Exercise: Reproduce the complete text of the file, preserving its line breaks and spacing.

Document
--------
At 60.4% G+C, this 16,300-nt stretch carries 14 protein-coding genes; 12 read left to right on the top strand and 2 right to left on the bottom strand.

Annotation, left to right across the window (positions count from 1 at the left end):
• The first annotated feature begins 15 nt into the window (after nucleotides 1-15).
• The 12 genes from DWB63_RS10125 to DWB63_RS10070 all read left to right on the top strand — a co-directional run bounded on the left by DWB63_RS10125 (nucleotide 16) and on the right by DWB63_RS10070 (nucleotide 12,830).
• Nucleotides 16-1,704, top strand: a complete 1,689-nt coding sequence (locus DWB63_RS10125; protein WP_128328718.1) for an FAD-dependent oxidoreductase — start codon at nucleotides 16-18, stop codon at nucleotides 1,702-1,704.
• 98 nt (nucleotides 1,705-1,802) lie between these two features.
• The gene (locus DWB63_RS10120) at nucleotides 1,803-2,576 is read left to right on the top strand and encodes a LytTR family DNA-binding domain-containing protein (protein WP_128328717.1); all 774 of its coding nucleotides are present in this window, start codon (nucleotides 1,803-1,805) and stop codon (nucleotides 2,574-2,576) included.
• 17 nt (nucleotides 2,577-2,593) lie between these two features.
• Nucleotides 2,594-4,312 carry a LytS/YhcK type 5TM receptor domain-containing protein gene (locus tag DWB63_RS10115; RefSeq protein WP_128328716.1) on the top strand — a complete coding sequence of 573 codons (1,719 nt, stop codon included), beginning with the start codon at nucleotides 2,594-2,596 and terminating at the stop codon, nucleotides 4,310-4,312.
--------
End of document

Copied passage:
At 60.4% G+C, this 16,300-nt stretch carries 14 protein-coding genes; 12 read left to right on the top strand and 2 right to left on the bottom strand.

Annotation, left to right across the window (positions count from 1 at the left end):
• The first annotated feature begins 15 nt into the window (after nucleotides 1-15).
• The 12 genes from DWB63_RS10125 to DWB63_RS10070 all read left to right on the top strand — a co-directional run bounded on the left by DWB63_RS10125 (nucleotide 16) and on the right by DWB63_RS10070 (nucleotide 12,830).
• Nucleotides 16-1,704, top strand: a complete 1,689-nt coding sequence (locus DWB63_RS10125; protein WP_128328718.1) for an FAD-dependent oxidoreductase — start codon at nucleotides 16-18, stop codon at nucleotides 1,702-1,704.
• 98 nt (nucleotides 1,705-1,802) lie between these two features.
• The gene (locus DWB63_RS10120) at nucleotides 1,803-2,576 is read left to right on the top strand and encodes a LytTR family DNA-binding domain-containing protein (protein WP_128328717.1); all 774 of its coding nucleotides are present in this window, start codon (nucleotides 1,803-1,805) and stop codon (nucleotides 2,574-2,576) included.
• 17 nt (nucleotides 2,577-2,593) lie between these two features.
• Nucleotides 2,594-4,312 carry a LytS/YhcK type 5TM receptor domain-containing protein gene (locus tag DWB63_RS10115; RefSeq protein WP_128328716.1) on the top strand — a complete coding sequence of 573 codons (1,719 nt, stop codon included), beginning with the start codon at nucleotides 2,594-2,596 and terminating at the stop codon, nucleotides 4,310-4,312.